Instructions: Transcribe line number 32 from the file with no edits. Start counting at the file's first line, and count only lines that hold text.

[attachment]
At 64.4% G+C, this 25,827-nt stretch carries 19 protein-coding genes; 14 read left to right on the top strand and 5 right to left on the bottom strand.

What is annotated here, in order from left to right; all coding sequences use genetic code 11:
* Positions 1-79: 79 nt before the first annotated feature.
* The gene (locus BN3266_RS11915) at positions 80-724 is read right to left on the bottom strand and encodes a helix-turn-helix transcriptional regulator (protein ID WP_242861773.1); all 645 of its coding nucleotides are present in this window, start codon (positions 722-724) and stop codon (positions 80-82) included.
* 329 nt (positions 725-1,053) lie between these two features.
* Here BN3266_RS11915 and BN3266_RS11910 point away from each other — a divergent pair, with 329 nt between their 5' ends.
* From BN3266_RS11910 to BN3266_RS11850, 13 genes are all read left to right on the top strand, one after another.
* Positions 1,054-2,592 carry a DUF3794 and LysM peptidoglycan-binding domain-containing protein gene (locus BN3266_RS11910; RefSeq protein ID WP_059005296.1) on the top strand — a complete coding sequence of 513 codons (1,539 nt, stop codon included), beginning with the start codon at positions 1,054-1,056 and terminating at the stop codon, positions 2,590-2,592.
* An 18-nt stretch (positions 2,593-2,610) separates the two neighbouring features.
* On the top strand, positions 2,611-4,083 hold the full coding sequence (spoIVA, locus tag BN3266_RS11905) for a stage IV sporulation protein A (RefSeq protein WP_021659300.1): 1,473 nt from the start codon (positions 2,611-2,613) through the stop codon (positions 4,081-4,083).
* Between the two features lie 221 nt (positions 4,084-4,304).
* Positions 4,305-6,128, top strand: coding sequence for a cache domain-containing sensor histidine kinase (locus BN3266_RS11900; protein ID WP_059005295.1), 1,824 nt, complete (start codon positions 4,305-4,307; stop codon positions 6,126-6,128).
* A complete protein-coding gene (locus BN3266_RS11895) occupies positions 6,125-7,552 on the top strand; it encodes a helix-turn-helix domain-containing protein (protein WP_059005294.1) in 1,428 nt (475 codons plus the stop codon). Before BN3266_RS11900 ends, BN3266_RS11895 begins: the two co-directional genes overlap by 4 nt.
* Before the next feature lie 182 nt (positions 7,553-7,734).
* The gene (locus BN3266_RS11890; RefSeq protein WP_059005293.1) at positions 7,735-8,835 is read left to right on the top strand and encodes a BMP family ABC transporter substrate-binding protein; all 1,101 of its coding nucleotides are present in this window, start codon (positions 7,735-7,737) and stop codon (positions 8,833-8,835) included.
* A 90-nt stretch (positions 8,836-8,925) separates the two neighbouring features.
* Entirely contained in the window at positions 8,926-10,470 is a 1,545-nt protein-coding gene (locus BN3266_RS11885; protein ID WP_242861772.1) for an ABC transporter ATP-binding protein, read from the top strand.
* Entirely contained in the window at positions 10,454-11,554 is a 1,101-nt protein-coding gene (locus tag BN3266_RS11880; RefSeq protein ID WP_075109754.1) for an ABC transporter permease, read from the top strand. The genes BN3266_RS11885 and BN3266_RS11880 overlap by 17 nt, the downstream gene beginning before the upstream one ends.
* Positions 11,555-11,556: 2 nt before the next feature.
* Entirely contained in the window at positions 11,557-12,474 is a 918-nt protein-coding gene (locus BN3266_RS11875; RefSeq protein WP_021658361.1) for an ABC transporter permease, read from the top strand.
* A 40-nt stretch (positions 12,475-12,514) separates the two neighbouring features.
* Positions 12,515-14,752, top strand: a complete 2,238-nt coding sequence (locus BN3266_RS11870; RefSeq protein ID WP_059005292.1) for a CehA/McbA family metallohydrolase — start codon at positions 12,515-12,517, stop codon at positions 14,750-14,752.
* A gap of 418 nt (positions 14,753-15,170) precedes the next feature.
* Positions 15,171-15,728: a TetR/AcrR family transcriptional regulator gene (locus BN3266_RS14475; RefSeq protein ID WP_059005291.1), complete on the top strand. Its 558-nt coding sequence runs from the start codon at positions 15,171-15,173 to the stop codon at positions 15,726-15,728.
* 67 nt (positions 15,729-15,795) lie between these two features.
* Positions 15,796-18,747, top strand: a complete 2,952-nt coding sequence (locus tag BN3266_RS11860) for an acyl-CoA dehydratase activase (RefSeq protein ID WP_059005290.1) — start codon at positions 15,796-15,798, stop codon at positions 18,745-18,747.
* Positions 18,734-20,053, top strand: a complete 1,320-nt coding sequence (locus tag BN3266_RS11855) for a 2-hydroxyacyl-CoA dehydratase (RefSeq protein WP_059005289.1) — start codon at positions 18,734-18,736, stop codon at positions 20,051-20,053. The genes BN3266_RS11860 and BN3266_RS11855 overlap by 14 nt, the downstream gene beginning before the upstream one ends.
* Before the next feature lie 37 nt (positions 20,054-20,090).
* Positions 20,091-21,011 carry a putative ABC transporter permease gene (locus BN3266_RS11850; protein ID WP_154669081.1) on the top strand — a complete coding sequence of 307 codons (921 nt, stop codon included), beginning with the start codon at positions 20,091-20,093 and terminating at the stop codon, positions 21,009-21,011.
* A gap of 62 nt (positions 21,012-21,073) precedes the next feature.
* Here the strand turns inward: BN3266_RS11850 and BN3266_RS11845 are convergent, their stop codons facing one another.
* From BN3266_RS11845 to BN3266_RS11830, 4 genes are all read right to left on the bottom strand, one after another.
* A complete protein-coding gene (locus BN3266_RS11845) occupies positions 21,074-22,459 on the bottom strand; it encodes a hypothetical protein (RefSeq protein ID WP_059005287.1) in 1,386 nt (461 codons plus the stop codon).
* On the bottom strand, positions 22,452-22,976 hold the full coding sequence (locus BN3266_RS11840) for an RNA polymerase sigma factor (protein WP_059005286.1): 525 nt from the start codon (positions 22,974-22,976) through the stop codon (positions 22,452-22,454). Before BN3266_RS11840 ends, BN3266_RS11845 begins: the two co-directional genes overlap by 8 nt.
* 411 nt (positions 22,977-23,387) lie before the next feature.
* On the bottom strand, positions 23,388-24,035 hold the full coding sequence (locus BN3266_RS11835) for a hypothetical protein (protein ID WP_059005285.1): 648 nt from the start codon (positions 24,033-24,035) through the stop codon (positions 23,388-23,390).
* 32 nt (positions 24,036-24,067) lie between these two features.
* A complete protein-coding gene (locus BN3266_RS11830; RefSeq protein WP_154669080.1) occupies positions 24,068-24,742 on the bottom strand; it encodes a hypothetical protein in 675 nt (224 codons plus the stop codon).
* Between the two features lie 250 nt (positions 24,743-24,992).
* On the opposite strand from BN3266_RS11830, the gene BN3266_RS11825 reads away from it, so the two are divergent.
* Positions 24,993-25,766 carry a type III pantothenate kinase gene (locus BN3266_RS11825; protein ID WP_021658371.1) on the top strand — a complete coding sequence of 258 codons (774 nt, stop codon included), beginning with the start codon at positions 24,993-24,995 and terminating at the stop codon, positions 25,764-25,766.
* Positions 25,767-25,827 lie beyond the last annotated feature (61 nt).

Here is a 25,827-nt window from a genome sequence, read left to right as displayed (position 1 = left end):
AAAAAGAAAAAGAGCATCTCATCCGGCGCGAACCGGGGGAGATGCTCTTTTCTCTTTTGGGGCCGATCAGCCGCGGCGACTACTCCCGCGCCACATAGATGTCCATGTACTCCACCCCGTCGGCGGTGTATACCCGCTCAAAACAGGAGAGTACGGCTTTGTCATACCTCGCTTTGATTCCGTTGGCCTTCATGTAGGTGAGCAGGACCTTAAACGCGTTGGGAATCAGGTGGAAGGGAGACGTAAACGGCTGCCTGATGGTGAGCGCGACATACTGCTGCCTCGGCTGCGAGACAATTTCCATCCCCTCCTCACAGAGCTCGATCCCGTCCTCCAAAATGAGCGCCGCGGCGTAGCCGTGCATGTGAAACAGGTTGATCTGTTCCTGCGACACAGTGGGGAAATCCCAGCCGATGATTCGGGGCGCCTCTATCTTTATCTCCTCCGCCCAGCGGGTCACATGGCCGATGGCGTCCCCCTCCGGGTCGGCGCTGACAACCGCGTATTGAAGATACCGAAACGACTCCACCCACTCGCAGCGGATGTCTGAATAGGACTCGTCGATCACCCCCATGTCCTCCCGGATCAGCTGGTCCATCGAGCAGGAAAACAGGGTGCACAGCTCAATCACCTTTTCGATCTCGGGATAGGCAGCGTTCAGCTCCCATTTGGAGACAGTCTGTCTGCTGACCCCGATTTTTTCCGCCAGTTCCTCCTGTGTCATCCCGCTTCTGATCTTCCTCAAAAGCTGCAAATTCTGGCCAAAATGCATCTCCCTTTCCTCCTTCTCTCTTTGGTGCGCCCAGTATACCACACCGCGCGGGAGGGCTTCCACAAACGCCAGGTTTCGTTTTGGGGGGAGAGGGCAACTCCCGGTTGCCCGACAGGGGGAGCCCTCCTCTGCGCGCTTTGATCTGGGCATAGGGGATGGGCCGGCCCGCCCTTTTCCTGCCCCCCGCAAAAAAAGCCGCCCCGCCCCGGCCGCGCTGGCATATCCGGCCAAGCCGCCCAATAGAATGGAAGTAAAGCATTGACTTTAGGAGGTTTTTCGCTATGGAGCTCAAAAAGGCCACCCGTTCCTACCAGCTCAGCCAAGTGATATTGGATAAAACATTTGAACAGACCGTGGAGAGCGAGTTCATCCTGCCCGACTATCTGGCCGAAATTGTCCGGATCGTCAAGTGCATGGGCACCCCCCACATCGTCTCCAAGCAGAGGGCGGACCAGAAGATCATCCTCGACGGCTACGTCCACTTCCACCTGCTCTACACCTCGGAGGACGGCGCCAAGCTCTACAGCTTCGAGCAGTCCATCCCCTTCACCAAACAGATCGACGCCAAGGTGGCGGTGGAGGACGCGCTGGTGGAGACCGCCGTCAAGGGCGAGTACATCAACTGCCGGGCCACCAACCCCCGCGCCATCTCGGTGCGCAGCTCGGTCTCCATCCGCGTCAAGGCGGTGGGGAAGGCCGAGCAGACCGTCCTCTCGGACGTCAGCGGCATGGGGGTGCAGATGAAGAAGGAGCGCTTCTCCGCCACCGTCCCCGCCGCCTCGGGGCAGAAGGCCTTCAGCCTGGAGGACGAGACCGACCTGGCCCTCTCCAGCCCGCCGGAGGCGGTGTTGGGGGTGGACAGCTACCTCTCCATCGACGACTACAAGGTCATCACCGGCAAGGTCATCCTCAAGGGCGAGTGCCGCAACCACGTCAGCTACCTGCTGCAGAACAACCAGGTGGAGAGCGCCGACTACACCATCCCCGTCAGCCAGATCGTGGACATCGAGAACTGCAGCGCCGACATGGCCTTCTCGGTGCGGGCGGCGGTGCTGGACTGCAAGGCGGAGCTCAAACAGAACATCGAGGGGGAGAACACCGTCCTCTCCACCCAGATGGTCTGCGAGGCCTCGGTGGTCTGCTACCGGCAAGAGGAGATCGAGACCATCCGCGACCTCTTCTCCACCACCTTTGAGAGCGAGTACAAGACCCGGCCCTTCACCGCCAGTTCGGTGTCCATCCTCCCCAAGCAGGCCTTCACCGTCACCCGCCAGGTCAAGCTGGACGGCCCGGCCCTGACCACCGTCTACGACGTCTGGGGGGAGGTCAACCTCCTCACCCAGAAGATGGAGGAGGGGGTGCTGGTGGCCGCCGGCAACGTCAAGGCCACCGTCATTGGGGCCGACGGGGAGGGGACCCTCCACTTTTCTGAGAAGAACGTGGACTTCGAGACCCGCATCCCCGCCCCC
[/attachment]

* From BN3266_RS11845 to BN3266_RS11830, 4 genes are all read right to left on the bottom strand, one after another.